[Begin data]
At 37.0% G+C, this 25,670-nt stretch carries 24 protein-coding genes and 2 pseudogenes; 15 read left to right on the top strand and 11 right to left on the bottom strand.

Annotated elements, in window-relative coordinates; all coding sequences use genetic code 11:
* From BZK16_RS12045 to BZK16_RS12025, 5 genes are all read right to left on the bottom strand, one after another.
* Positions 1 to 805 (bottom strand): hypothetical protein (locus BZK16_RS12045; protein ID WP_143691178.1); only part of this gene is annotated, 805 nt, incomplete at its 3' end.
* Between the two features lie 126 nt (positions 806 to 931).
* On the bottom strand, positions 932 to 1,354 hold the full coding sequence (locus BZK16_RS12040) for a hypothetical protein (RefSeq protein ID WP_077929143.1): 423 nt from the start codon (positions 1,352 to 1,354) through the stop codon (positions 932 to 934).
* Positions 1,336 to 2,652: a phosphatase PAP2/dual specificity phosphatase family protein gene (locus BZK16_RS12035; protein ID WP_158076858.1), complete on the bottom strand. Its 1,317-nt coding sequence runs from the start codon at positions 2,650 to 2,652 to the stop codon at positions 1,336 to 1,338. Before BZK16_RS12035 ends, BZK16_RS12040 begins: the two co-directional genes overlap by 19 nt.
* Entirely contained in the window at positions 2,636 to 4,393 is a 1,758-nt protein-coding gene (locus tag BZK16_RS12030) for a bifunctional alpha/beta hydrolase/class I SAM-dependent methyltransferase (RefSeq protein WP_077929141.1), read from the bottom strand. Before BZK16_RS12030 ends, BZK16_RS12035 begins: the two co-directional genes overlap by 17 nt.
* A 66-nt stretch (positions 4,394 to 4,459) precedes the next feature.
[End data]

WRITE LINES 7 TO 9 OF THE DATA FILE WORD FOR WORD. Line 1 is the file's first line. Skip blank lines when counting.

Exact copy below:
* Positions 1,336 to 2,652: a phosphatase PAP2/dual specificity phosphatase family protein gene (locus BZK16_RS12035; protein ID WP_158076858.1), complete on the bottom strand. Its 1,317-nt coding sequence runs from the start codon at positions 2,650 to 2,652 to the stop codon at positions 1,336 to 1,338. Before BZK16_RS12035 ends, BZK16_RS12040 begins: the two co-directional genes overlap by 19 nt.
* Entirely contained in the window at positions 2,636 to 4,393 is a 1,758-nt protein-coding gene (locus tag BZK16_RS12030) for a bifunctional alpha/beta hydrolase/class I SAM-dependent methyltransferase (RefSeq protein WP_077929141.1), read from the bottom strand. Before BZK16_RS12030 ends, BZK16_RS12035 begins: the two co-directional genes overlap by 17 nt.
* A 66-nt stretch (positions 4,394 to 4,459) precedes the next feature.